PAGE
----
- Following the COVID-19 Pandemic, the Government has today announced that wedding receptions for up to 30 people will be allowed from next month which has been welcomed by the wedding industry. Currently, up to two families can attend a wedding reception if held indoors or up to six people from different households if outdoors.
- If a couple would like to cancel their wedding reception due to this 30 person limit, they would be able to do so if they can demonstrate that this significantly changes the nature of the reception beyond what could reasonably have been contemplated when they first entered the contract. For example, if couples were expecting to have 100 people attend a reception and only 30 can attend, it could be argued that the reception is significantly different to what the couple contemplated at the time of entering the agreement and the contract could be considered “frustrated” and so terminated.
- If a couple can demonstrate that a wedding reception contract has been frustrated, it is possible to recover the monies paid under the contract subject to any reasonable expenses incurred by the supplier.
- Couples should always carefully check the cancellation terms in their contract before cancelling their contracts.
Our appeal dedicated to Nainika Tikoo
This blog article is dedicated to Nainika Tikoo who sadly passed away on 25 May 2017 as a result of anaphylaxis owing to an allergic reaction to blackberries. We have noticed a number of wedding and event caterers who regularly fail to comply with their legal food labelling obligations. We hope the below provides some guidance. If you are an events caterer, wedding planner or couple, we are offering free food labelling consultations and best practice advice to ensure your next event is compliant with the relevant legislation. All we ask is that a donation is made to the allergy awareness campaign set up by Nainika’s parents (Lakshmi Kaul and Vinod Tikoo) (www.justgiving.com/crowdfunding/nainika)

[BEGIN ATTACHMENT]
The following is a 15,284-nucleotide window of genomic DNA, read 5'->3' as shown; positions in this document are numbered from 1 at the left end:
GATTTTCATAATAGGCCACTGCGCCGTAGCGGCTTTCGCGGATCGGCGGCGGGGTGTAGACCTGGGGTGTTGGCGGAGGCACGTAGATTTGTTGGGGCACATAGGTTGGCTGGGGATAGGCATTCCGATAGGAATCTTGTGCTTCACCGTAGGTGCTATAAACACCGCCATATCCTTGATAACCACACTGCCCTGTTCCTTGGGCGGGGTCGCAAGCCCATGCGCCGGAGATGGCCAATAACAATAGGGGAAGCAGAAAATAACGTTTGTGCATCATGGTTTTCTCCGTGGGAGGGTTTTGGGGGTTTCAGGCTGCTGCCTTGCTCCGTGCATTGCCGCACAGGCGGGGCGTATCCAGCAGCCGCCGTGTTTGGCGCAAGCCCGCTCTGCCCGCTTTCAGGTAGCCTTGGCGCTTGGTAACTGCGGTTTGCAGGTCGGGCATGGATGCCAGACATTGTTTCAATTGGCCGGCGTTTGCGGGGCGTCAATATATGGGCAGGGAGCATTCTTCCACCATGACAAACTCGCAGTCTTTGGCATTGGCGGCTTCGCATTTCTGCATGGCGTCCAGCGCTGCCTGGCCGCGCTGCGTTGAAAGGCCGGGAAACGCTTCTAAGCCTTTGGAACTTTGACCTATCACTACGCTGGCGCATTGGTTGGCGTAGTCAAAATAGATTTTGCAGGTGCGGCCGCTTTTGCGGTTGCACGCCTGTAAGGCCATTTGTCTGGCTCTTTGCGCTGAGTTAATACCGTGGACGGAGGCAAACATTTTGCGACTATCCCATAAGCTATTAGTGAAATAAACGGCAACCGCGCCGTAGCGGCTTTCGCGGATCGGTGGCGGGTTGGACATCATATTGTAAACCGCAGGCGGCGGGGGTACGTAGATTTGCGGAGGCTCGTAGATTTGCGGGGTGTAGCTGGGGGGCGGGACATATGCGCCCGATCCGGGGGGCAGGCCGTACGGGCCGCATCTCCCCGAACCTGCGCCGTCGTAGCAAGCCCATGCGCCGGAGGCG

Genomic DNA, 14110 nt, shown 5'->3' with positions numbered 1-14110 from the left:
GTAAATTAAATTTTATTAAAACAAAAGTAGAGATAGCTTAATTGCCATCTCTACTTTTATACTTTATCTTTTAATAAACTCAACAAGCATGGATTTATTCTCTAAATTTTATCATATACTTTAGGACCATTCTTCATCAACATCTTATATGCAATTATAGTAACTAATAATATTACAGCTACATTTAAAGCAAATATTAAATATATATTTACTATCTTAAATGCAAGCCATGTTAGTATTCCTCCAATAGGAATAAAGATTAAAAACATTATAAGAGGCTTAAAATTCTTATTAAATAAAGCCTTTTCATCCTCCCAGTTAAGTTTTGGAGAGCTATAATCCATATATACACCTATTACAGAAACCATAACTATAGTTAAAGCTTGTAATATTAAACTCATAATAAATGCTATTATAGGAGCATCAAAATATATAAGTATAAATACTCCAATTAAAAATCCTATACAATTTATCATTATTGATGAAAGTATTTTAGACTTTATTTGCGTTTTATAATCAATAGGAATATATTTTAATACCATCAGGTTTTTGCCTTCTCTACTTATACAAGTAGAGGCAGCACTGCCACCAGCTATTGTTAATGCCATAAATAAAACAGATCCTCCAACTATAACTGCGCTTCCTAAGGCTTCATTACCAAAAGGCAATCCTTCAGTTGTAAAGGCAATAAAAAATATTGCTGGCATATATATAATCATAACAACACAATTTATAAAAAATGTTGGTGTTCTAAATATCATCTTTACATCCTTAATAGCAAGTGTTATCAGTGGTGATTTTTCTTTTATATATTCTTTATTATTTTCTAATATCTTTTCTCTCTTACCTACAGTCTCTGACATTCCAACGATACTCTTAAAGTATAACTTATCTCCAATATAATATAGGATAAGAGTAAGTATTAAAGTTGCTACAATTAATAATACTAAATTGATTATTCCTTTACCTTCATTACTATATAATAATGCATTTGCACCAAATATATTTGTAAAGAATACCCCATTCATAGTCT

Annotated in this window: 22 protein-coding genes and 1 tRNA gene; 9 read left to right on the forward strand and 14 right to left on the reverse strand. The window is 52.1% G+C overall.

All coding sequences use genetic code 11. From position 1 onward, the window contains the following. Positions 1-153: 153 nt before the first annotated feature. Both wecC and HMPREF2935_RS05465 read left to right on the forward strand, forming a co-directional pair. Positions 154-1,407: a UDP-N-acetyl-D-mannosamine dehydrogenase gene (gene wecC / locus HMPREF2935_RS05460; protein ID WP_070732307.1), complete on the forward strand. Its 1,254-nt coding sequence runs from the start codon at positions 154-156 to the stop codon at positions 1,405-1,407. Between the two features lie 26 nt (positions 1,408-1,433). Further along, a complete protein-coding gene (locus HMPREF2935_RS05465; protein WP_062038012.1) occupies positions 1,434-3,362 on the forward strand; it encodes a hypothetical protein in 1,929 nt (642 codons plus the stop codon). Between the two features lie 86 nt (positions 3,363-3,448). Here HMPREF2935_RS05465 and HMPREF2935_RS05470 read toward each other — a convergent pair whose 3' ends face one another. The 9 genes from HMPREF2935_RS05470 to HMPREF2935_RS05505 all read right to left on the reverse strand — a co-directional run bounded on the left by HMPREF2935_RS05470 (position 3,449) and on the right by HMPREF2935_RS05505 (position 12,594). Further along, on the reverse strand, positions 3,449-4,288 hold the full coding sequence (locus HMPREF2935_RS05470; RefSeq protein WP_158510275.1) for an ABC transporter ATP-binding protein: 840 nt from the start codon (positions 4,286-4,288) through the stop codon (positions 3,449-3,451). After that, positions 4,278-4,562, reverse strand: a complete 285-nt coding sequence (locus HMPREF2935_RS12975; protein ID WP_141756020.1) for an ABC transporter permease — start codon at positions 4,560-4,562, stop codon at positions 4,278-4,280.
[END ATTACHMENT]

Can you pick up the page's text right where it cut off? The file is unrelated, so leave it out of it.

Facing the facts
It is shocking to see how many caterers at weddings and events, fail in their legal duty in providing information about allergenic ingredients in the food that they serve to guests. This has the potential to cause serious harm. We have put together some tips to assist caterers with their obligations.
In the UK, it is estimated that 1-2% of adults and 5-8% of children have a food allergy. This equates to around 2 million people living in the UK with a food allergy. This figure does not include the number of people who have food intolerances, which would in turn substantially increase the number of people who are impacted if they have a food allergy or intolerance.
About an allergic reaction?
An allergic reaction can be produced by a tiny amount of food ingredient that a person is sensitive to. Symptoms of an allergic reaction can range from mild symptoms such as rashes to more severe symptoms such as vomiting, diarrhoea and on occasions anaphylaxis. Around ten people in the UK die from allergic reactions to food every year.
What can be done?
There is no cure for food allergy, therefore the only way to manage the condition is to avoid the food that makes the person ill. When you are attending events (including weddings) it is important that caterers provide clear and accurate information about allergenic ingredients in their products. Food Information Regulations 2014 introduces new rules for food businesses relating to the labelling and provision of allergen information.
What ingredients must a caterer declare to consumers?
The following ingredients must be declared to a consumer if they are added to food (the most common ones are in bold):
- Cereals containing gluten namely wheat (such as spelt and Khorasan wheat), rye, barley, oats and their hybridised strains and product thereof, except:
- Wheat based glucose syrups including dextrose
- Wheat based maltodextrins
- Glucose syrups on barley
- Cereals used for making alcoholic distillates including ethyl alcohol of agricultural origin.